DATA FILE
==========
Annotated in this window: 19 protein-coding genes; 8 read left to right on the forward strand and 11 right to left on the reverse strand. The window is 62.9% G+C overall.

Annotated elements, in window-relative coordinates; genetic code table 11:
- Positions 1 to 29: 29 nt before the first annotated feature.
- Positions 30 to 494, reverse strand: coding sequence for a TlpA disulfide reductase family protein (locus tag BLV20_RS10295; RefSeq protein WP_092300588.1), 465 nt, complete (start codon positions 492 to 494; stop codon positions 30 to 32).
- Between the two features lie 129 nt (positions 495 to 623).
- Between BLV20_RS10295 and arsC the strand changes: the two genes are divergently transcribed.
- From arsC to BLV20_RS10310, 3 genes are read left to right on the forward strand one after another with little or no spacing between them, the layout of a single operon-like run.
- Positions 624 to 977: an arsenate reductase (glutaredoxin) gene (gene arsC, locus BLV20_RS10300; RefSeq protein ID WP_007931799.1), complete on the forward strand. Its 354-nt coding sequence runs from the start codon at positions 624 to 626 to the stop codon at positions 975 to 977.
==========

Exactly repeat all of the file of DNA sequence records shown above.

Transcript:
Annotated in this window: 19 protein-coding genes; 8 read left to right on the forward strand and 11 right to left on the reverse strand. The window is 62.9% G+C overall.

Annotated elements, in window-relative coordinates; genetic code table 11:
- Positions 1 to 29: 29 nt before the first annotated feature.
- Positions 30 to 494, reverse strand: coding sequence for a TlpA disulfide reductase family protein (locus tag BLV20_RS10295; RefSeq protein WP_092300588.1), 465 nt, complete (start codon positions 492 to 494; stop codon positions 30 to 32).
- Between the two features lie 129 nt (positions 495 to 623).
- Between BLV20_RS10295 and arsC the strand changes: the two genes are divergently transcribed.
- From arsC to BLV20_RS10310, 3 genes are read left to right on the forward strand one after another with little or no spacing between them, the layout of a single operon-like run.
- Positions 624 to 977: an arsenate reductase (glutaredoxin) gene (gene arsC, locus BLV20_RS10300; RefSeq protein ID WP_007931799.1), complete on the forward strand. Its 354-nt coding sequence runs from the start codon at positions 624 to 626 to the stop codon at positions 975 to 977.